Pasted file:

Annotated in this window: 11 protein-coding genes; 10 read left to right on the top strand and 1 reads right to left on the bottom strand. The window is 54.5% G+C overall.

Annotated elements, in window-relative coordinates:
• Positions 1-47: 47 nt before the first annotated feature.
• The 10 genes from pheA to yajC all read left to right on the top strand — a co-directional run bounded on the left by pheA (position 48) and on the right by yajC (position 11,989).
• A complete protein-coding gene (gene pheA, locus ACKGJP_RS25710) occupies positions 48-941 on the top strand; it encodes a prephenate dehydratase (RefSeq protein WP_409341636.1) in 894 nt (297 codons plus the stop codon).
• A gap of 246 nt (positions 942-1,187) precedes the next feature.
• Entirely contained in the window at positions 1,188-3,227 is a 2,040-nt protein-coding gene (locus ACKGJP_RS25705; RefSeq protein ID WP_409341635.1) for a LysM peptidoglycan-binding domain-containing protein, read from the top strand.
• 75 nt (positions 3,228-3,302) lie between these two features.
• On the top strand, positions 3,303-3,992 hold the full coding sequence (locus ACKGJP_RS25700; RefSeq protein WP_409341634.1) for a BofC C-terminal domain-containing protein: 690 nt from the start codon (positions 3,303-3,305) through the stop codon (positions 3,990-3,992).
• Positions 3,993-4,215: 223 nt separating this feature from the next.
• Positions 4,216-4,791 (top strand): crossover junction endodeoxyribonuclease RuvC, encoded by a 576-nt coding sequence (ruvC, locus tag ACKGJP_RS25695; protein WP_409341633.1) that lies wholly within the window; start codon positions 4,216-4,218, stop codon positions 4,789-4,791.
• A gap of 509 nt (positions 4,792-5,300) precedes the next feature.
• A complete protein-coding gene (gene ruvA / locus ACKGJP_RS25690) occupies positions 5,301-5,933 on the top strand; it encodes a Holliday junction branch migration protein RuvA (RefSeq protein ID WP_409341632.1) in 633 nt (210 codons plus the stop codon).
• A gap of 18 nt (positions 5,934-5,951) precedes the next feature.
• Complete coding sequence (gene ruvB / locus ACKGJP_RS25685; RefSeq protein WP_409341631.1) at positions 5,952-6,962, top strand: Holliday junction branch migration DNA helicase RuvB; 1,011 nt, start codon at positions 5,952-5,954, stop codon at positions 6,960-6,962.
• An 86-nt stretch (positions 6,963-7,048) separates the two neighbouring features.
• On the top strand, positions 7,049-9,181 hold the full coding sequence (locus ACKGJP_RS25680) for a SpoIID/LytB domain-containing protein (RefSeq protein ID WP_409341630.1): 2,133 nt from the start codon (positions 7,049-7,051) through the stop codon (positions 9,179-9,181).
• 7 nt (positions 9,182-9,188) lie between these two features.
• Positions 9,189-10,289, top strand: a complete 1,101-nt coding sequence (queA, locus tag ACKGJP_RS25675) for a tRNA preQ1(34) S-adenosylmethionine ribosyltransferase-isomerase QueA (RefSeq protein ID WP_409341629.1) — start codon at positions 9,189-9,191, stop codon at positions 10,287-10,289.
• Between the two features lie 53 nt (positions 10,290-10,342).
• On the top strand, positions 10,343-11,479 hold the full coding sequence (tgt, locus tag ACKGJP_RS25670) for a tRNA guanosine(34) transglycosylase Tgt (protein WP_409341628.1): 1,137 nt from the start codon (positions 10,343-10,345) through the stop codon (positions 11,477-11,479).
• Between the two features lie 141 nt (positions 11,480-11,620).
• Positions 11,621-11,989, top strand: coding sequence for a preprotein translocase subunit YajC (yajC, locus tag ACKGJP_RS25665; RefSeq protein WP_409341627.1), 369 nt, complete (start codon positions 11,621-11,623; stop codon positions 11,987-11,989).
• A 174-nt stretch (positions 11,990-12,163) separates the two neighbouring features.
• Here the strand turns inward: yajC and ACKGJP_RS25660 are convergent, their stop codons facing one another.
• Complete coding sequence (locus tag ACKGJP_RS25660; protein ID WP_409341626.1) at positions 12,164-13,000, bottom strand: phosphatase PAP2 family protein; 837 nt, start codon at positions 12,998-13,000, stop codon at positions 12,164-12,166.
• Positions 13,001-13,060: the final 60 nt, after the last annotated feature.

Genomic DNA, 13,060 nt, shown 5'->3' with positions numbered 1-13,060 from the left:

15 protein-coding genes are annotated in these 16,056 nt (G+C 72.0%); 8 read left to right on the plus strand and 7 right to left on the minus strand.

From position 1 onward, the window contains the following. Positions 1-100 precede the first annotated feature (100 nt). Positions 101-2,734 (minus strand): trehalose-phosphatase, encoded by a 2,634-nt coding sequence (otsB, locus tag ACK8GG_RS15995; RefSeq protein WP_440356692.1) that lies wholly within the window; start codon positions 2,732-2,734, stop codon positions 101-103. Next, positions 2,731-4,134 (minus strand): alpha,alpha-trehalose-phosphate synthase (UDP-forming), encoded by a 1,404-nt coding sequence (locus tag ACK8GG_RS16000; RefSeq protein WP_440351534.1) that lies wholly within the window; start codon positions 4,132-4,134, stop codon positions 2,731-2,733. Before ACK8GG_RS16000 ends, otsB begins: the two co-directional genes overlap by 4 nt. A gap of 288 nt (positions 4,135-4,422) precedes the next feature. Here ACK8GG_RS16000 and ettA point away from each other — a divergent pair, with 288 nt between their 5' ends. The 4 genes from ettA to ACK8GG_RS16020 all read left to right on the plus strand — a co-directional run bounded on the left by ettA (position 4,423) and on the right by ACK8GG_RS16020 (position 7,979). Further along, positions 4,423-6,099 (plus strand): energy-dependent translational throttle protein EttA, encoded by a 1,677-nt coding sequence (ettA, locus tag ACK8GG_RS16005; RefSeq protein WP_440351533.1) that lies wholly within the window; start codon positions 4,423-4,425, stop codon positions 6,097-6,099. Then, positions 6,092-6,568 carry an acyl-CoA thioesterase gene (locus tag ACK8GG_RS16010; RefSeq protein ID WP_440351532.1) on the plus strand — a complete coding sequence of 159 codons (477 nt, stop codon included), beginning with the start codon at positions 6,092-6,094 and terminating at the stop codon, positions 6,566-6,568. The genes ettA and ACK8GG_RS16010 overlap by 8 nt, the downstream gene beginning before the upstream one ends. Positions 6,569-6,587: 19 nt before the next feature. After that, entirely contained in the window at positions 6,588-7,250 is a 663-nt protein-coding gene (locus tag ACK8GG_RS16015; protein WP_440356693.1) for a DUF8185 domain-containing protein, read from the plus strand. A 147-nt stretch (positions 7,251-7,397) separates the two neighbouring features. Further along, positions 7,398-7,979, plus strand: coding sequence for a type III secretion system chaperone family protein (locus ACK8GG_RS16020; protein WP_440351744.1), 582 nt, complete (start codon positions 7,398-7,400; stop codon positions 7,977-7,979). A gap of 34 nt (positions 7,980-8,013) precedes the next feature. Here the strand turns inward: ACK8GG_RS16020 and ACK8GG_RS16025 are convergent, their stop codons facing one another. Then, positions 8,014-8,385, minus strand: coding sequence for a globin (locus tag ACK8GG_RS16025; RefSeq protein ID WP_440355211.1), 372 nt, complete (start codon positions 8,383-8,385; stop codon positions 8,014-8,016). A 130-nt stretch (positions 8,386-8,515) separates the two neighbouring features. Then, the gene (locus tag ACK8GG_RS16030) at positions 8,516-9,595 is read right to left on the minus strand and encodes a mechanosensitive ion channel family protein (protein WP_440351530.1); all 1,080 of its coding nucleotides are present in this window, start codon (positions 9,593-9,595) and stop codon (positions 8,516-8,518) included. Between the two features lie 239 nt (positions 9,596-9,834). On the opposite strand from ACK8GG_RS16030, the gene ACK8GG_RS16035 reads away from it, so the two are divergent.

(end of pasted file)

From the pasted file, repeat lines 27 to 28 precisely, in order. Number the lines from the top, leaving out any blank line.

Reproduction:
• Positions 13,001-13,060: the final 60 nt, after the last annotated feature.

Genomic DNA, 13,060 nt, shown 5'->3' with positions numbered 1-13,060 from the left: